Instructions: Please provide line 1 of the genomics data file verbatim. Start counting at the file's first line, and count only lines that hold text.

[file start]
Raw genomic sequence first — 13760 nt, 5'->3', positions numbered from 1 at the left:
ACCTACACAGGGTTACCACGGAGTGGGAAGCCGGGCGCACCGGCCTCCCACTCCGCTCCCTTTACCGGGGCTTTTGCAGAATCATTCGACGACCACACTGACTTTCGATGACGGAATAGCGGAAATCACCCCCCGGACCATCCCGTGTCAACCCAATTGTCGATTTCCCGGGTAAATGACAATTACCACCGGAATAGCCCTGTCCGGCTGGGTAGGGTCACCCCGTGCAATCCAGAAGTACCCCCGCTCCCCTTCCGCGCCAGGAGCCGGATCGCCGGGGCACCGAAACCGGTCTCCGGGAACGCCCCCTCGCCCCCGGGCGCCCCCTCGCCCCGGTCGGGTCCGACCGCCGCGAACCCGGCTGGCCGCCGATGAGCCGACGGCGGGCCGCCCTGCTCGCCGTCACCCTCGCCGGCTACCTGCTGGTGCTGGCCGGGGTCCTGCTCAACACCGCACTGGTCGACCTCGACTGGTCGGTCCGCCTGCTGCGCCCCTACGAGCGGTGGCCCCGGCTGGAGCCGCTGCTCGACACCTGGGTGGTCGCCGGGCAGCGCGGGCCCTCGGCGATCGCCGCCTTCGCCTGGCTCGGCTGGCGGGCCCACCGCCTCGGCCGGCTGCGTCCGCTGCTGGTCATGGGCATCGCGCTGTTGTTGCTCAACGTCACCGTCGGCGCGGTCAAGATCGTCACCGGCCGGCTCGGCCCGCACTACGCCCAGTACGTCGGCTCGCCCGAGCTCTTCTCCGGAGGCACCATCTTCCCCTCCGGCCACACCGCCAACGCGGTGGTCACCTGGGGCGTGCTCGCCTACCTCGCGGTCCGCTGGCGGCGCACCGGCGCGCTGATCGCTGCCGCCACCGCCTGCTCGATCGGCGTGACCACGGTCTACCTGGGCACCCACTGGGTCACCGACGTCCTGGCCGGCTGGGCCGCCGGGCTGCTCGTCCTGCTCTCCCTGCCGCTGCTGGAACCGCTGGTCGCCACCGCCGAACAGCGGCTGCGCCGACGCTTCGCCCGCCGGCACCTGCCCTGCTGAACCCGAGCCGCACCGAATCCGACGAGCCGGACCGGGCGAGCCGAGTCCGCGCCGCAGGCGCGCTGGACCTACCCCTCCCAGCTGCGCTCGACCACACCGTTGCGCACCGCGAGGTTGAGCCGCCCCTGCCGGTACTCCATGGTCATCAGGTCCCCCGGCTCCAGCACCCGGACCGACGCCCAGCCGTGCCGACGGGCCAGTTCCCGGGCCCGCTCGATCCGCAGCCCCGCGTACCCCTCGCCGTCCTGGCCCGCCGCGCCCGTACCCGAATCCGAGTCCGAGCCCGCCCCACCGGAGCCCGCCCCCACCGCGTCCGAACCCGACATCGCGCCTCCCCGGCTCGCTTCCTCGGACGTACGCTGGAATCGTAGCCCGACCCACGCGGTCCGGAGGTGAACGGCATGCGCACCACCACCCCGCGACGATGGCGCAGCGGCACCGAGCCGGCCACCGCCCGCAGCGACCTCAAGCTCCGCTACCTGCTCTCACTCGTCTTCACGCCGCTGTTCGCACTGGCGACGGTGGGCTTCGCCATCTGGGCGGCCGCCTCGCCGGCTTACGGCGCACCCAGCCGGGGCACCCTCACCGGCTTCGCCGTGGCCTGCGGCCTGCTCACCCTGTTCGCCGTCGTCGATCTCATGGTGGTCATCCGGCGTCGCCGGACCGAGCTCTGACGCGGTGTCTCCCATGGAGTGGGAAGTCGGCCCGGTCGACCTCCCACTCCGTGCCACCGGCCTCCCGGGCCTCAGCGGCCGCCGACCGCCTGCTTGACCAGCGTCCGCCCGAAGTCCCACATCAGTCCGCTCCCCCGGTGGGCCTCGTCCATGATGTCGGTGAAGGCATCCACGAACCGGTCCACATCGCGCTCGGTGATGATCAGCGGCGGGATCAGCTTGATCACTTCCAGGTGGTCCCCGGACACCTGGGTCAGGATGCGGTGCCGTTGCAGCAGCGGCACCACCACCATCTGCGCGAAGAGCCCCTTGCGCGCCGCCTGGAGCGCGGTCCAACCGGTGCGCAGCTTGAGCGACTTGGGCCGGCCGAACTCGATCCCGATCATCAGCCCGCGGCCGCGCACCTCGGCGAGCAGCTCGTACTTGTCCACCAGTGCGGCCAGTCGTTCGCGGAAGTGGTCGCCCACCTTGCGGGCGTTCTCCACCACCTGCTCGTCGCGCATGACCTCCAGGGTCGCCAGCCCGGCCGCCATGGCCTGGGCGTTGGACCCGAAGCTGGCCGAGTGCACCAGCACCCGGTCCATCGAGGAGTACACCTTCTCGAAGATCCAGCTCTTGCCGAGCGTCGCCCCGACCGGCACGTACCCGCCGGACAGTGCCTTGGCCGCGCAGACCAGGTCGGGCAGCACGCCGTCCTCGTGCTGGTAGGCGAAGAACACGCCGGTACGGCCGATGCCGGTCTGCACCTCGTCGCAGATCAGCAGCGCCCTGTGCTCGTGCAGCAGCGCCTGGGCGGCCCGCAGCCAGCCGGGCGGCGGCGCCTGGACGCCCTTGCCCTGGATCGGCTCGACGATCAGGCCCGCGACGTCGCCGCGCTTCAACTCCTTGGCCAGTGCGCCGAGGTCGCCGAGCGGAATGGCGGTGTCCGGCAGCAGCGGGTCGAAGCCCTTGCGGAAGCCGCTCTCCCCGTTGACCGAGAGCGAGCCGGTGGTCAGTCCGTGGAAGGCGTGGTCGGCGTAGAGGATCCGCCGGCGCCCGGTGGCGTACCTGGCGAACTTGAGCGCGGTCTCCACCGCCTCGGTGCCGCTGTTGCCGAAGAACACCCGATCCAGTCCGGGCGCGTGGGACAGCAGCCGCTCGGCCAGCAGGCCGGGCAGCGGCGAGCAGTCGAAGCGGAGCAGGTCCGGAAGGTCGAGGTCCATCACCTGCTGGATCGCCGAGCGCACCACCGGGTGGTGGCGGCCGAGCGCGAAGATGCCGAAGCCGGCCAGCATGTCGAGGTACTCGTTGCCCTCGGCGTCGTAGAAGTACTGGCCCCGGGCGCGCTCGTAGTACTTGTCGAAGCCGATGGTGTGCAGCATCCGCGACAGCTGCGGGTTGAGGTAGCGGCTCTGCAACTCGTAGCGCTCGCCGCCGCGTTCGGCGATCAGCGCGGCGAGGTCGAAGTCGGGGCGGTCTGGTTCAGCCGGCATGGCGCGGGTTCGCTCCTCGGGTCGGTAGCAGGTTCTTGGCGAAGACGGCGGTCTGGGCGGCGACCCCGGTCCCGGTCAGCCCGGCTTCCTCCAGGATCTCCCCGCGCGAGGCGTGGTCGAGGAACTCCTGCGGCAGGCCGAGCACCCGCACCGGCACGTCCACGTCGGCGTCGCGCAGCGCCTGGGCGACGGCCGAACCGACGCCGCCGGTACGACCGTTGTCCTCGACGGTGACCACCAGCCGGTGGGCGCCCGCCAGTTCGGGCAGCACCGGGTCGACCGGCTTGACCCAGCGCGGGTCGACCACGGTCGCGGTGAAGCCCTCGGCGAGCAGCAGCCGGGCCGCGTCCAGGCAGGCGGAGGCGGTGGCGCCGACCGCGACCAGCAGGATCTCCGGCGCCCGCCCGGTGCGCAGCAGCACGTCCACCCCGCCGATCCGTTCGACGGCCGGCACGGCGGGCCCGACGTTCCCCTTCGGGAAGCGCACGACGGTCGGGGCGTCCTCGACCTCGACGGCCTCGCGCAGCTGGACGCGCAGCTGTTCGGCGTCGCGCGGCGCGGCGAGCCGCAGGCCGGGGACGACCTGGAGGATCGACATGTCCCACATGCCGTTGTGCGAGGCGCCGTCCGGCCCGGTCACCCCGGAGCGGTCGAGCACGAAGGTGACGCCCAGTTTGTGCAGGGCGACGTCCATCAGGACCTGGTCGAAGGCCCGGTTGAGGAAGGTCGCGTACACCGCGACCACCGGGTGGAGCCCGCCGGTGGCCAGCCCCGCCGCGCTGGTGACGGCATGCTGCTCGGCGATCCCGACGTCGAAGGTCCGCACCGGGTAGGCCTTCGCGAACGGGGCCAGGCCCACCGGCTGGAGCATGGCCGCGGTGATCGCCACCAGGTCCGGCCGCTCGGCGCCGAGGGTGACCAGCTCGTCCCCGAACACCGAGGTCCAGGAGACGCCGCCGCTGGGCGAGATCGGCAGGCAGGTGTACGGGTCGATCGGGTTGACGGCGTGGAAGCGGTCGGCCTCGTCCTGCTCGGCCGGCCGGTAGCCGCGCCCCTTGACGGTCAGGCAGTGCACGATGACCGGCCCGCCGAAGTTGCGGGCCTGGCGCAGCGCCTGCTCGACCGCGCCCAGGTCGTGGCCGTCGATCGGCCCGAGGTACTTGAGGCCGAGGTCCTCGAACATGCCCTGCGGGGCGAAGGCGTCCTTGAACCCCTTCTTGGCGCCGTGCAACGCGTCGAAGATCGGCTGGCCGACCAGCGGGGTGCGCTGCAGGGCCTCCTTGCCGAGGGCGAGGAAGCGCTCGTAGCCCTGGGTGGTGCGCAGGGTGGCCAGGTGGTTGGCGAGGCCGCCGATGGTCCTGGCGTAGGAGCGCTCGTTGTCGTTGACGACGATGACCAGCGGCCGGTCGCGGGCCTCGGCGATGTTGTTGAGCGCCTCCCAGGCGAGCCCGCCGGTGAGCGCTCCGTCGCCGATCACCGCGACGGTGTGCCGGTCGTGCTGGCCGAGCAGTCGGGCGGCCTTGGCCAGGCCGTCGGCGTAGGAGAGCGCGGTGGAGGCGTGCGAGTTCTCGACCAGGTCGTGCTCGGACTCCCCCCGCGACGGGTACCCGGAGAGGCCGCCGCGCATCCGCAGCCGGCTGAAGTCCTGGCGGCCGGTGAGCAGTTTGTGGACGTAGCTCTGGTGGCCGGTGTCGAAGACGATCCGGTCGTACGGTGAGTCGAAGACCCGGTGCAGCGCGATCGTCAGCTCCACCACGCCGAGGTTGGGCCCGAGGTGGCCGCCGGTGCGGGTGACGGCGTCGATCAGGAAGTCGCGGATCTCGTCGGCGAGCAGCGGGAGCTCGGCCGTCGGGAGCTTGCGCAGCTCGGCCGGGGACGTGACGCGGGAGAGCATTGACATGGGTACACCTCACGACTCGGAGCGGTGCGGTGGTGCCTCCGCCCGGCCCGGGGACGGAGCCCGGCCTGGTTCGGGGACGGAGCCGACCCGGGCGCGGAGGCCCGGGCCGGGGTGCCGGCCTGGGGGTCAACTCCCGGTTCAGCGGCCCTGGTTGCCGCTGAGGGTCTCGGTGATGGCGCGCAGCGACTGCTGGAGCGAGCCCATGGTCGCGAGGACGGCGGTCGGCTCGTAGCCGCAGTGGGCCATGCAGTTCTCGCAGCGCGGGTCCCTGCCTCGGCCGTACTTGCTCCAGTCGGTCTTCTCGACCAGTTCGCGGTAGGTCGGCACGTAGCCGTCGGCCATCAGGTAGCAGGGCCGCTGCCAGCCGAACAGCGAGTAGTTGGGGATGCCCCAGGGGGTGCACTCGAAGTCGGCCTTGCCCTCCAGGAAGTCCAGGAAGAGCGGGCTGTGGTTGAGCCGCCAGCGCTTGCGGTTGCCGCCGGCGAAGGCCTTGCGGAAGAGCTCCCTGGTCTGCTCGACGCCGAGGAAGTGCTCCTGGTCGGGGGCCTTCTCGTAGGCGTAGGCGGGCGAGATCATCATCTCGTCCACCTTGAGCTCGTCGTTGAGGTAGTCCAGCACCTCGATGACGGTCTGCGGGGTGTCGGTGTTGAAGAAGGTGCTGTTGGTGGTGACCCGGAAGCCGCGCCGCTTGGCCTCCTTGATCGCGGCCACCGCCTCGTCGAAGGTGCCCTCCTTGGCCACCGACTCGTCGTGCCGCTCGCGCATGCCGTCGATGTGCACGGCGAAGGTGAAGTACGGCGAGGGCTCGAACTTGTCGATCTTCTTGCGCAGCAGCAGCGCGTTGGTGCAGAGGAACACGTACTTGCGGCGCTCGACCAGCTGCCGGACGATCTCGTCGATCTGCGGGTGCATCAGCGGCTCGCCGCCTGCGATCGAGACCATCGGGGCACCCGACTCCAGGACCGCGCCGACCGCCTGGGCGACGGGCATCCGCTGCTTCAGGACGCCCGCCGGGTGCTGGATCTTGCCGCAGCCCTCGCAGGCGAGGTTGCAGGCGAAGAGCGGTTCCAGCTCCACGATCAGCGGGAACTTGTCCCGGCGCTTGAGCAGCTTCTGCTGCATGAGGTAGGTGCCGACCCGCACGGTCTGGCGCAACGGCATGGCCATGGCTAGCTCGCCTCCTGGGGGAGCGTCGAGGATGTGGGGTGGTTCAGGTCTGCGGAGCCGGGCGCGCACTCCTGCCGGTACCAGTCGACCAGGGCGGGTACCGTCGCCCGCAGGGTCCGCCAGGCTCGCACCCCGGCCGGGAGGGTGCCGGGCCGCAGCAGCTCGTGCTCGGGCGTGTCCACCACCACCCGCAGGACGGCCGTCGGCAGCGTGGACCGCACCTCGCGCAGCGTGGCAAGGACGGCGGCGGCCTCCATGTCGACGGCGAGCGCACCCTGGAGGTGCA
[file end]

Raw genomic sequence first — 13760 nt, 5'->3', positions numbered from 1 at the left: